Today the area around Moenave, Arizona in the Navajo Nation is a dusty, windswept expanse with breathtaking desert landscapes but not a tree or drop of water in sight. About 200 million years ago, however, the area was a marshy riverbed that preserved hundreds of footprints from the dinosaurs that trod across it.
The preserved tracks are from the early Jurassic period. Geologists visiting the site hypothesized that there was likely shallow water flowing over the area when the tracks were made. Some event, possibly a mudslide, quickly buried the area and preserved it, and wind and erosion in the millions of years since have slowly uncovered it.
It is not possible to determine with certainty the specific type of dinosaurs that made the tracks at Moenave but experts have made educated guesses. Fossils of Dilophosaurus wetherilli have been found nearby and they would match the time period and size of many of the footprints at Moenave. Fans of the Jurassic Park movies may remember the Dilophosaurus as being shown to expand its neck frills and spit sticky venom, capabilities that there is no actual evidence of the dinosaur having. In actuality, the Dilophosaurus was much larger than portrayed in the Hollywood blockbusters, reaching sizes of up to 23 feet in length and weighing around 880 pounds, the largest known land predator in North America in its time.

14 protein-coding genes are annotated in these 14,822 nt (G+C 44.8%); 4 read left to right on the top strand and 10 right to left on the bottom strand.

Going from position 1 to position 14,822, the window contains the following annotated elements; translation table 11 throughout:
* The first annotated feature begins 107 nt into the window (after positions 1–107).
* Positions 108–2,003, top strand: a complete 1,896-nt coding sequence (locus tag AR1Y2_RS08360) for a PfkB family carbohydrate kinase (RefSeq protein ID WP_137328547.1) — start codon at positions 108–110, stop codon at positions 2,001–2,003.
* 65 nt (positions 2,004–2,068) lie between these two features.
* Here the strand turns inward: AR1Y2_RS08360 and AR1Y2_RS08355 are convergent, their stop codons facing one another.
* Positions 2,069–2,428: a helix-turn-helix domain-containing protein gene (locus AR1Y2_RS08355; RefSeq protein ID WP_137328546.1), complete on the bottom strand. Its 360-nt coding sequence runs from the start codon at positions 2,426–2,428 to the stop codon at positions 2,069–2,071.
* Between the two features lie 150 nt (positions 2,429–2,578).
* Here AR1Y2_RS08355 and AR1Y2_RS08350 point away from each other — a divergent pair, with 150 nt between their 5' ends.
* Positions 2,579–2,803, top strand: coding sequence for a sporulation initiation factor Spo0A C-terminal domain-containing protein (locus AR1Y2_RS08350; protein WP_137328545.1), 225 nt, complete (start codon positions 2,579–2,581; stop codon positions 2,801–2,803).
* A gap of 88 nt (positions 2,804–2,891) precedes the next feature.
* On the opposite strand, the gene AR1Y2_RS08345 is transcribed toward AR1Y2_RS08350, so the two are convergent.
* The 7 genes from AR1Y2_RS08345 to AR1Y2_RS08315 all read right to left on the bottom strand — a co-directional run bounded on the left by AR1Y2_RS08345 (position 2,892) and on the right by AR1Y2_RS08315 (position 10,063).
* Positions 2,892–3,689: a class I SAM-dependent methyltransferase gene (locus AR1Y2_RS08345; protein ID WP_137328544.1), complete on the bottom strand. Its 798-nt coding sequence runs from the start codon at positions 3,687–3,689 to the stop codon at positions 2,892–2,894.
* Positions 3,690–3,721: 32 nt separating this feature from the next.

Today the site has no official designation or protection. Handmade signs along the highway direct travelers a few hundred yards down a bumpy dirt road to a parking area where some local Navajo people have set up small jewelry booths. Visitors are free to wander among the dinosaur tracks on their own but the vendors there also offer guided tours for a small donation where some of the better-preserved tracks will be pointed out for you.
Know Before You Go
Taking a guided tour from one of the vendors at the site is not necessary, but highly recommended. Keep in mind that though entertaining, the information they give may not be 100 percent scientifically accurate.